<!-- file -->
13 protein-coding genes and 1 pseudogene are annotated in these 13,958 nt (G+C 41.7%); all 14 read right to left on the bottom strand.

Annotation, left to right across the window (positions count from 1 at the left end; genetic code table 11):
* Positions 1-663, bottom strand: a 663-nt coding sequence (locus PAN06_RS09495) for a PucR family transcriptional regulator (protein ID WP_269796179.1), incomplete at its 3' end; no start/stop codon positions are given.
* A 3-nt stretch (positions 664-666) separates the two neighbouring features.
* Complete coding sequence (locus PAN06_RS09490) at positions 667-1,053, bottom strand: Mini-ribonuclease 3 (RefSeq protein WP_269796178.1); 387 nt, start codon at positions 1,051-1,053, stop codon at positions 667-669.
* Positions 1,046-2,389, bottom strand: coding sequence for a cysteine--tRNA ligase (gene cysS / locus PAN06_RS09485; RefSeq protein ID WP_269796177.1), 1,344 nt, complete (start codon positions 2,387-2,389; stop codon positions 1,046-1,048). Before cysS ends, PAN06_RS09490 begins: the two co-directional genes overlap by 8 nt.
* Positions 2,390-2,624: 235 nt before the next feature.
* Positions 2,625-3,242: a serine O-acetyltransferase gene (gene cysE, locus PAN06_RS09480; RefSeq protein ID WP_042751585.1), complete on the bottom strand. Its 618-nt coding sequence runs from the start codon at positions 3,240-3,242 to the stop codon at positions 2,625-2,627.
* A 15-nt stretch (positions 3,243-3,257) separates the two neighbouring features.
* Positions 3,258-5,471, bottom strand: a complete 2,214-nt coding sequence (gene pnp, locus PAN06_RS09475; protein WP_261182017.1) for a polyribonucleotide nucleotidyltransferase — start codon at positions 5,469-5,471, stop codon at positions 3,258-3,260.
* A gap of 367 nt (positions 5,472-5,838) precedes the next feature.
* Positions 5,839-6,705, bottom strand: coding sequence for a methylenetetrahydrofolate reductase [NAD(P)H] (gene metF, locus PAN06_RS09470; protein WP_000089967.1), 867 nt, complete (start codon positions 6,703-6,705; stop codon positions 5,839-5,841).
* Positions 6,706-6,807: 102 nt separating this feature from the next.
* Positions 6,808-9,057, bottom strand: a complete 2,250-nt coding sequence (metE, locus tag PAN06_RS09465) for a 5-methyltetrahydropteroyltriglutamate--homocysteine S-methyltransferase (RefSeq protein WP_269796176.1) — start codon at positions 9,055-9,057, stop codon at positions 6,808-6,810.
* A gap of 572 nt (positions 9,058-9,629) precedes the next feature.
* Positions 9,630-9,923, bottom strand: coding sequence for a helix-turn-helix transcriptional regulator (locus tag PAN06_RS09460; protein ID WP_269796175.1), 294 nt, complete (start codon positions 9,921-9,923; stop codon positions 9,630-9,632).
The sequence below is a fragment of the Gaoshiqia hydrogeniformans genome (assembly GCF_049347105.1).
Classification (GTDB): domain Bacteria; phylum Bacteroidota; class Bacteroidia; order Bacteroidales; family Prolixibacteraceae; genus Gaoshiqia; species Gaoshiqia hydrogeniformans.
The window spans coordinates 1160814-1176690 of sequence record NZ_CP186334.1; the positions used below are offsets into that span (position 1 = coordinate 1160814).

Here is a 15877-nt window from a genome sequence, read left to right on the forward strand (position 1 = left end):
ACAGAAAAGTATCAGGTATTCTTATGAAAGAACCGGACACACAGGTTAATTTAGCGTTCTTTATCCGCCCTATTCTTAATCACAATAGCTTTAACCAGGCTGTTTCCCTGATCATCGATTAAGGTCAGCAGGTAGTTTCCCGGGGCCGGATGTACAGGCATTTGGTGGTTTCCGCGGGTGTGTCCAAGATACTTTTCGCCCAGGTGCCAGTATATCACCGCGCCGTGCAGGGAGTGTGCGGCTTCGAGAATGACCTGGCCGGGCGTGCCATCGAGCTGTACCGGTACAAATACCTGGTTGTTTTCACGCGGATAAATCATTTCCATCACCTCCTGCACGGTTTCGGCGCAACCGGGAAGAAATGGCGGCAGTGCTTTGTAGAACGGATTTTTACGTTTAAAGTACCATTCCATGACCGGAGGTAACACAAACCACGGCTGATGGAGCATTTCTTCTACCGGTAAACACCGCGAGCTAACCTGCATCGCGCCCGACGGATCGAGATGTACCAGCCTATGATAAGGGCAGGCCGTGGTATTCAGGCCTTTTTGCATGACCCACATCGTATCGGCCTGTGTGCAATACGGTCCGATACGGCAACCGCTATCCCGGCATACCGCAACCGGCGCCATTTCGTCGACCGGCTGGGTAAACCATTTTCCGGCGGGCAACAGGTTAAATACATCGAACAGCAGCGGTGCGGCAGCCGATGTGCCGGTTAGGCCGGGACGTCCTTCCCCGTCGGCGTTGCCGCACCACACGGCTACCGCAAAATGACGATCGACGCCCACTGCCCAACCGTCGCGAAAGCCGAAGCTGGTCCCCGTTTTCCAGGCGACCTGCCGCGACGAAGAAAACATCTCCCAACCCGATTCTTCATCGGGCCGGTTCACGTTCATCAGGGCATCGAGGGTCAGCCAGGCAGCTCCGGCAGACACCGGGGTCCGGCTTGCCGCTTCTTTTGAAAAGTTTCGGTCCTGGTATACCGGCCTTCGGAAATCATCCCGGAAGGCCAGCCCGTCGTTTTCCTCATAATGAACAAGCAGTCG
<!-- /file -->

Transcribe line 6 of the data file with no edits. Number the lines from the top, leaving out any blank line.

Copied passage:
* Positions 1,046-2,389, bottom strand: coding sequence for a cysteine--tRNA ligase (gene cysS / locus PAN06_RS09485; RefSeq protein ID WP_269796177.1), 1,344 nt, complete (start codon positions 2,387-2,389; stop codon positions 1,046-1,048). Before cysS ends, PAN06_RS09490 begins: the two co-directional genes overlap by 8 nt.